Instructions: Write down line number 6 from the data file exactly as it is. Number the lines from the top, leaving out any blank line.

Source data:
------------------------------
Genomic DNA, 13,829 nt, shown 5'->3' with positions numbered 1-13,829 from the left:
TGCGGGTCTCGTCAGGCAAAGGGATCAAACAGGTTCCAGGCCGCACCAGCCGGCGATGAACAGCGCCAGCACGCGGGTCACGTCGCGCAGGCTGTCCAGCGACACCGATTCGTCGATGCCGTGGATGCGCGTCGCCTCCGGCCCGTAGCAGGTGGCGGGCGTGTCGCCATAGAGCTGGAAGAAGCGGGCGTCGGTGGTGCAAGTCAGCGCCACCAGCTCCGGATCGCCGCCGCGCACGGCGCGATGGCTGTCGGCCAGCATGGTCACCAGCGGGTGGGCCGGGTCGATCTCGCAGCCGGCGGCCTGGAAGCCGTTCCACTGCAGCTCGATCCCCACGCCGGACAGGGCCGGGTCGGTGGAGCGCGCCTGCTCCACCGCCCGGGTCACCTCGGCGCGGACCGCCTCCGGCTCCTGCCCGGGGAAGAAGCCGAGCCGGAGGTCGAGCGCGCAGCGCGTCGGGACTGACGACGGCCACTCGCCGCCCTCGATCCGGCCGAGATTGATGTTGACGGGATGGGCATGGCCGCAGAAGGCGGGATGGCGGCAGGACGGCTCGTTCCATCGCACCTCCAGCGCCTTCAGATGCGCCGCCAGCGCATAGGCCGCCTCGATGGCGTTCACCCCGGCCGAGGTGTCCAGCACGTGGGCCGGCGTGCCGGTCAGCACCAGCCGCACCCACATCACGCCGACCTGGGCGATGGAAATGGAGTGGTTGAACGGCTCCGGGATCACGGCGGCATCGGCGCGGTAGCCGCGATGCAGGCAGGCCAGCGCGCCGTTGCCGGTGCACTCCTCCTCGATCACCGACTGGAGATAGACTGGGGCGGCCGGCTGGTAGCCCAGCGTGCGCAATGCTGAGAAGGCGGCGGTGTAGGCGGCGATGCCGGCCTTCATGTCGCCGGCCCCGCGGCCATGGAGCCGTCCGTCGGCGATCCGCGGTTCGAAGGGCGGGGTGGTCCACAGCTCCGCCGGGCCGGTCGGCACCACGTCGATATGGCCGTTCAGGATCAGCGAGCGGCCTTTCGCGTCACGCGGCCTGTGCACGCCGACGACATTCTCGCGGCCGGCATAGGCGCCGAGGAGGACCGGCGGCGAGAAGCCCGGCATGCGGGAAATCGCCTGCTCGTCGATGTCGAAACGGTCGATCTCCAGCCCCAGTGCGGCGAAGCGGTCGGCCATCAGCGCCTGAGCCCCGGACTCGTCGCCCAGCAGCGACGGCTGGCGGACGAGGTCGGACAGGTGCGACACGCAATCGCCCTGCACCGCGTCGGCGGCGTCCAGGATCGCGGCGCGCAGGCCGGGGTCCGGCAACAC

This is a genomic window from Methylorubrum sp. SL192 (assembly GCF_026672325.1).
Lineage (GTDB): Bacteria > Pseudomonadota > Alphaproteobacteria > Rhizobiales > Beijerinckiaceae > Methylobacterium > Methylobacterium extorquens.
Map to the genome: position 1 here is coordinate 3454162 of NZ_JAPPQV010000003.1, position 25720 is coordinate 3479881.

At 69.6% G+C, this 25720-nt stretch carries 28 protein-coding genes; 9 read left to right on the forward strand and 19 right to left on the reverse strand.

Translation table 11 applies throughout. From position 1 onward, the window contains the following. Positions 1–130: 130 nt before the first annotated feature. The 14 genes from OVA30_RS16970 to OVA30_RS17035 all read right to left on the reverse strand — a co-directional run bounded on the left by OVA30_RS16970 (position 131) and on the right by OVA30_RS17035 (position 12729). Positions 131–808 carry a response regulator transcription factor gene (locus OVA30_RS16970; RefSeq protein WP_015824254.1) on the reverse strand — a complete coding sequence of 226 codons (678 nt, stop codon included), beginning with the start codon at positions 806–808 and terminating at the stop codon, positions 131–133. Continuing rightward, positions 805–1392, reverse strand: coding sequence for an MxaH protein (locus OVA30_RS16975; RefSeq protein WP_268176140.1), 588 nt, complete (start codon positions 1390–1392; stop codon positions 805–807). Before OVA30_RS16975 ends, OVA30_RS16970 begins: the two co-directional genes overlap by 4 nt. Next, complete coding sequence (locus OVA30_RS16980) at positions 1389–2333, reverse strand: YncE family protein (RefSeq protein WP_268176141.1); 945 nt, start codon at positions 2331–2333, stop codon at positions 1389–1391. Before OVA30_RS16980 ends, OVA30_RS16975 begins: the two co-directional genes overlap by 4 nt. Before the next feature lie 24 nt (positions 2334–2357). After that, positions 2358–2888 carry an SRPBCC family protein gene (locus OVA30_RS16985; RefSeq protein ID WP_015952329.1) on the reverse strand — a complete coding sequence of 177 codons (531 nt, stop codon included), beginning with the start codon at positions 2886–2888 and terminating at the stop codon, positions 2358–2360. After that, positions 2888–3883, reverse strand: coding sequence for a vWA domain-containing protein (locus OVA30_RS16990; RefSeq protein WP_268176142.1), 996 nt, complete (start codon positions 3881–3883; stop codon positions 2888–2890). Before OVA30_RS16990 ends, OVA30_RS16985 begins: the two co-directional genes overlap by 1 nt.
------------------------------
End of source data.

At 69.6% G+C, this 25720-nt stretch carries 28 protein-coding genes; 9 read left to right on the forward strand and 19 right to left on the reverse strand.